Kaiser Permanente has placed about 2,200 unvaccinated employees on unpaid leave due to their resistance to the Wuhan coronavirus (COVID-19) vaccine, which was against the company’s policy. The employees are given until Dec. 1 to get their dose of the COVID-19 vaccine. The company says that more than 92 percent of its employees have already been vaccinated, and the number continues to grow.
“We hope none of our employees will choose to leave their jobs rather than be vaccinated, but we won’t know with certainty until then,” the company says in a statement. The company also notes that it will continue to work with the employees to allay their concerns and educate them about the risks and benefits of vaccines.
Hospital systems issue vaccination directives
New York-based Northwell Health has announced that it terminated 1,400 employees who refused to get their COVID-19 shot following the New York governor’s vaccine mandate for healthcare workers. The system says that having a fully vaccinated workforce is an important measure of its duty to protect the health and safety of its staff, patients and the communities that it serves.
North Carolina-based Novant Health has also terminated more than 100 employees following the vaccine mandate, although it gives a five-day unpaid suspension period for those who want to comply with the directive. “If a team member remains non-compliant after this suspension period, he or she will have their employment with Novant Health terminated.”
The Henry Ford Health System in Detroit has seen 400 workers walk out rather than take the required COVID-19 vaccines, comprising about 1 percent of the 33,000-strong workforce.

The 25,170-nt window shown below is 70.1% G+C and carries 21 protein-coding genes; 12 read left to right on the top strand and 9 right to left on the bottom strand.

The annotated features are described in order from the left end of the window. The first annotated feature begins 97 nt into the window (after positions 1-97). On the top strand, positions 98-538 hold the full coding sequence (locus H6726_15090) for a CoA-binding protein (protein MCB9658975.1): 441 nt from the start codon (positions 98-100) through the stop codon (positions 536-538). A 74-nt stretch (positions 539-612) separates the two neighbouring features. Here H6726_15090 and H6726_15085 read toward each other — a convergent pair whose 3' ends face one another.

Henry Ford is the first Michigan health system to require its employees to get vaccinated as a condition of continued employment and is among more than a half-dozen large Michigan health systems to impose the vaccine mandate.
The vaccination mandates are not limited to healthcare systems, either. United Airlines has stated that about 96 percent of its employees have already been vaccinated, and fewer than 1 percent will be fired.
No unemployment benefits for the unvaccinated
Employees who are hoping to avoid vaccinations can face an uphill battle in staying employed. With more and more businesses requiring their employees to get a COVID-19 vaccine, thousands who have been holding out are at risk of losing their jobs — and it is likely that they can’t collect unemployment benefits, either. (Related: People who get fired for refusing covid “vaccines” can be denied unemployment benefits, media says.)
Christopher Moran, a partner and employment attorney at Troutman Pepper Hamilton Sanders, says that those who don’t want to be vaccinated or don’t have religious or disability exemptions could lose their jobs, and will likely be found ineligible for unemployment compensation.
While companies like Kaiser Permanente, Northwell Health and United Airlines have employees that represent only a small share of the companies’ overall workforce, the issue may affect more people in the future. Around 46 percent of organizations say that they plan to institute a vaccine mandate. The Department of Labor is also expected to issue a rule mandating vaccines or COVID testing among businesses with at least 100 employees.
The White House itself has required vaccines for all federal workers, contractors and other federal government and health care workers at facilities receiving Medicare and Medicaid reimbursements.
Workers usually qualify for unemployment benefits in cases of “eligible job separation.”
However, states differ in their definitions. In some cases, workers can collect benefits after they are laid off, quit a job for “good cause” or get fired for a reason other than “misconduct.”
According to Anne Paxton, an attorney and policy director at the Unemployment Law Project, a labor agency could categorize the refusal to comply with a vaccine mandate as “misconduct.” Thus, losing one’s job as a result of refusing the vaccine could disqualify a worker from benefits if the refusal does not stand on medical or religious grounds.
The consensus is that employers are within their rights to protect workplace safety, and employees are not within their rights to refuse to comply, Paxton says.
Get more updates about the COVID-19 situation at Pandemic.news.
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